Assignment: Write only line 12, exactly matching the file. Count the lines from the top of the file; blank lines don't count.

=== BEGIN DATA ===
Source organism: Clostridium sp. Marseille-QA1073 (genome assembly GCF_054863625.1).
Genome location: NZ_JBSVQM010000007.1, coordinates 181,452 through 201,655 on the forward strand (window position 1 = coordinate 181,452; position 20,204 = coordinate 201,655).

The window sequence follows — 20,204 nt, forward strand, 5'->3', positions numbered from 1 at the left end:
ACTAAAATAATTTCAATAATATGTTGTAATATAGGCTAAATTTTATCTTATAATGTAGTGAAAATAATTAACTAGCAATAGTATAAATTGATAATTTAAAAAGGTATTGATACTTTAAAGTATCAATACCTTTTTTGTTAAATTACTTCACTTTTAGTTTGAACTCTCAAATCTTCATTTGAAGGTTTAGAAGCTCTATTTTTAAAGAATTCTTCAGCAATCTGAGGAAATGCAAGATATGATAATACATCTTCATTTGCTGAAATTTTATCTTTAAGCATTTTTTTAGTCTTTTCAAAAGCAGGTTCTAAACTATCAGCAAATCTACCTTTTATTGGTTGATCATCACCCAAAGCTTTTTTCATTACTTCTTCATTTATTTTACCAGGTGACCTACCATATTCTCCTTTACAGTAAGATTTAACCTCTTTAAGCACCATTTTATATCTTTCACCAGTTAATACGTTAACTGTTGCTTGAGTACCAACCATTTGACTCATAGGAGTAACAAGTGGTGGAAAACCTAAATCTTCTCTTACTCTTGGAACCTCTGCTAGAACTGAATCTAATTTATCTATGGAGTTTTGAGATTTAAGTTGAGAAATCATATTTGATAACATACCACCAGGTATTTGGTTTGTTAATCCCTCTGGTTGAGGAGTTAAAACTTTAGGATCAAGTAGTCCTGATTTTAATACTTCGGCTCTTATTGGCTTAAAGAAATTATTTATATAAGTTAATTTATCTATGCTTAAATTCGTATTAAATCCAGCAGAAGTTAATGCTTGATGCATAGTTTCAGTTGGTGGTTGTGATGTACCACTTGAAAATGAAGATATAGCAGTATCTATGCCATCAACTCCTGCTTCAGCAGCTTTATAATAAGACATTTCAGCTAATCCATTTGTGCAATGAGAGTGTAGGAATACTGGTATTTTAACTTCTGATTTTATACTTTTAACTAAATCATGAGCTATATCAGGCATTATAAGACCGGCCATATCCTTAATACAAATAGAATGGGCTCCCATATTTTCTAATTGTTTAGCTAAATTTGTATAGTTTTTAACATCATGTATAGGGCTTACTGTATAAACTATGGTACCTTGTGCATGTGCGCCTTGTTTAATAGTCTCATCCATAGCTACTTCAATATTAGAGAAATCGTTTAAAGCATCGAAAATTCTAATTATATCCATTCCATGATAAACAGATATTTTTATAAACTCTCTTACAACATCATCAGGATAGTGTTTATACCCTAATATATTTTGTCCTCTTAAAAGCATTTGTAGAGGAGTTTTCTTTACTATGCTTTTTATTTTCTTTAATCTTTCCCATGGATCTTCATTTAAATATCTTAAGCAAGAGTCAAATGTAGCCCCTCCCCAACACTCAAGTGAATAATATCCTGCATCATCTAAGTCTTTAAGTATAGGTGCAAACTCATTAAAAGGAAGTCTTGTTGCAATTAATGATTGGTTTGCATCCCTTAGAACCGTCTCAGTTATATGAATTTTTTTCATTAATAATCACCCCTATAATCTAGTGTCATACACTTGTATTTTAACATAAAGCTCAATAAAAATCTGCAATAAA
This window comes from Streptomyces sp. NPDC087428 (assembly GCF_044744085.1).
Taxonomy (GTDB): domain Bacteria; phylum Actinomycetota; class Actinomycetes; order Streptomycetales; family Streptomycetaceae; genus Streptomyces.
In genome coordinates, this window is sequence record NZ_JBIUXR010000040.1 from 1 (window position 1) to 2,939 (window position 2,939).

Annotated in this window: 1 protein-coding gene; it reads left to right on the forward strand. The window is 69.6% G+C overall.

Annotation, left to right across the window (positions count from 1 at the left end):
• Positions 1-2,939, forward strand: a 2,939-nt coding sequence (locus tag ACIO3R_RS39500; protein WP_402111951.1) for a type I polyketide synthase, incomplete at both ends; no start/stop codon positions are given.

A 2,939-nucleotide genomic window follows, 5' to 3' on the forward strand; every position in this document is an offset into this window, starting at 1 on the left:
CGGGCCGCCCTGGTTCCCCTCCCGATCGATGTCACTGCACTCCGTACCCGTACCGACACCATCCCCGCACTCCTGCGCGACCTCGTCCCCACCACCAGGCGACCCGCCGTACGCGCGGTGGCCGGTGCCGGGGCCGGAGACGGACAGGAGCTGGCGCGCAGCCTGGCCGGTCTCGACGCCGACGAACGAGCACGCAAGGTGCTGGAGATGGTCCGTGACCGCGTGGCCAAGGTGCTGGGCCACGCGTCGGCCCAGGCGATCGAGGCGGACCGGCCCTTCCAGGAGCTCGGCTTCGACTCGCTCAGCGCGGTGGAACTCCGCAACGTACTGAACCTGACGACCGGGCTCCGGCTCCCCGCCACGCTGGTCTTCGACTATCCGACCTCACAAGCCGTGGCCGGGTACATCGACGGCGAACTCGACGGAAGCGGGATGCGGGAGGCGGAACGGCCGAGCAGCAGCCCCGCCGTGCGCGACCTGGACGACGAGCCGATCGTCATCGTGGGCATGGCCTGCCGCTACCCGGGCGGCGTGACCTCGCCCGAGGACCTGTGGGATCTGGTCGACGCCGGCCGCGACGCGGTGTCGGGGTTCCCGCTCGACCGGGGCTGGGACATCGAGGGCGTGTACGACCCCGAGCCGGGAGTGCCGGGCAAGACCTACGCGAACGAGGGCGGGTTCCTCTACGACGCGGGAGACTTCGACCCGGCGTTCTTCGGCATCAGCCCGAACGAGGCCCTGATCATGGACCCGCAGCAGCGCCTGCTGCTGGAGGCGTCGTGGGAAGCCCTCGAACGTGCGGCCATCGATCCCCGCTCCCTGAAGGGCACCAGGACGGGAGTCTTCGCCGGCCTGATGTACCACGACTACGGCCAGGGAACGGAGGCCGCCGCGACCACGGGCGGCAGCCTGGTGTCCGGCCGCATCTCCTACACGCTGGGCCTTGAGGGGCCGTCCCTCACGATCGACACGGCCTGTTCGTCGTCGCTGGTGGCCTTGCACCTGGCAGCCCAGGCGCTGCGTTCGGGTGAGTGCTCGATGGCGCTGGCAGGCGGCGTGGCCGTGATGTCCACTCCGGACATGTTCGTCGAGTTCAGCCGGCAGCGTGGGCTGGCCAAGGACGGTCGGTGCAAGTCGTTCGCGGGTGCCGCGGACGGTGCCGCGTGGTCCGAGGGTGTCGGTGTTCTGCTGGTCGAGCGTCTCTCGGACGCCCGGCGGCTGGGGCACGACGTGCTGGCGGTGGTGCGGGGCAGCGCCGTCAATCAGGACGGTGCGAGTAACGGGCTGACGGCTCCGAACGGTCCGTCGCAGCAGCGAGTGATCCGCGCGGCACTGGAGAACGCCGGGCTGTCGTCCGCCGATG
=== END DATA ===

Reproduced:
CGGGCCGCCCTGGTTCCCCTCCCGATCGATGTCACTGCACTCCGTACCCGTACCGACACCATCCCCGCACTCCTGCGCGACCTCGTCCCCACCACCAGGCGACCCGCCGTACGCGCGGTGGCCGGTGCCGGGGCCGGAGACGGACAGGAGCTGGCGCGCAGCCTGGCCGGTCTCGACGCCGACGAACGAGCACGCAAGGTGCTGGAGATGGTCCGTGACCGCGTGGCCAAGGTGCTGGGCCACGCGTCGGCCCAGGCGATCGAGGCGGACCGGCCCTTCCAGGAGCTCGGCTTCGACTCGCTCAGCGCGGTGGAACTCCGCAACGTACTGAACCTGACGACCGGGCTCCGGCTCCCCGCCACGCTGGTCTTCGACTATCCGACCTCACAAGCCGTGGCCGGGTACATCGACGGCGAACTCGACGGAAGCGGGATGCGGGAGGCGGAACGGCCGAGCAGCAGCCCCGCCGTGCGCGACCTGGACGACGAGCCGATCGTCATCGTGGGCATGGCCTGCCGCTACCCGGGCGGCGTGACCTCGCCCGAGGACCTGTGGGATCTGGTCGACGCCGGCCGCGACGCGGTGTCGGGGTTCCCGCTCGACCGGGGCTGGGACATCGAGGGCGTGTACGACCCCGAGCCGGGAGTGCCGGGCAAGACCTACGCGAACGAGGGCGGGTTCCTCTACGACGCGGGAGACTTCGACCCGGCGTTCTTCGGCATCAGCCCGAACGAGGCCCTGATCATGGACCCGCAGCAGCGCCTGCTGCTGGAGGCGTCGTGGGAAGCCCTCGAACGTGCGGCCATCGATCCCCGCTCCCTGAAGGGCACCAGGACGGGAGTCTTCGCCGGCCTGATGTACCACGACTACGGCCAGGGAACGGAGGCCGCCGCGACCACGGGCGGCAGCCTGGTGTCCGGCCGCATCTCCTACACGCTGGGCCTTGAGGGGCCGTCCCTCACGATCGACACGGCCTGTTCGTCGTCGCTGGTGGCCTTGCACCTGGCAGCCCAGGCGCTGCGTTCGGGTGAGTGCTCGATGGCGCTGGCAGGCGGCGTGGCCGTGATGTCCACTCCGGACATGTTCGTCGAGTTCAGCCGGCAGCGTGGGCTGGCCAAGGACGGTCGGTGCAAGTCGTTCGCGGGTGCCGCGGACGGTGCCGCGTGGTCCGAGGGTGTCGGTGTTCTGCTGGTCGAGCGTCTCTCGGACGCCCGGCGGCTGGGGCACGACGTGCTGGCGGTGGTGCGGGGCAGCGCCGTCAATCAGGACGGTGCGAGTAACGGGCTGACGGCTCCGAACGGTCCGTCGCAGCAGCGAGTGATCCGCGCGGCACTGGAGAACGCCGGGCTGTCGTCCGCCGATG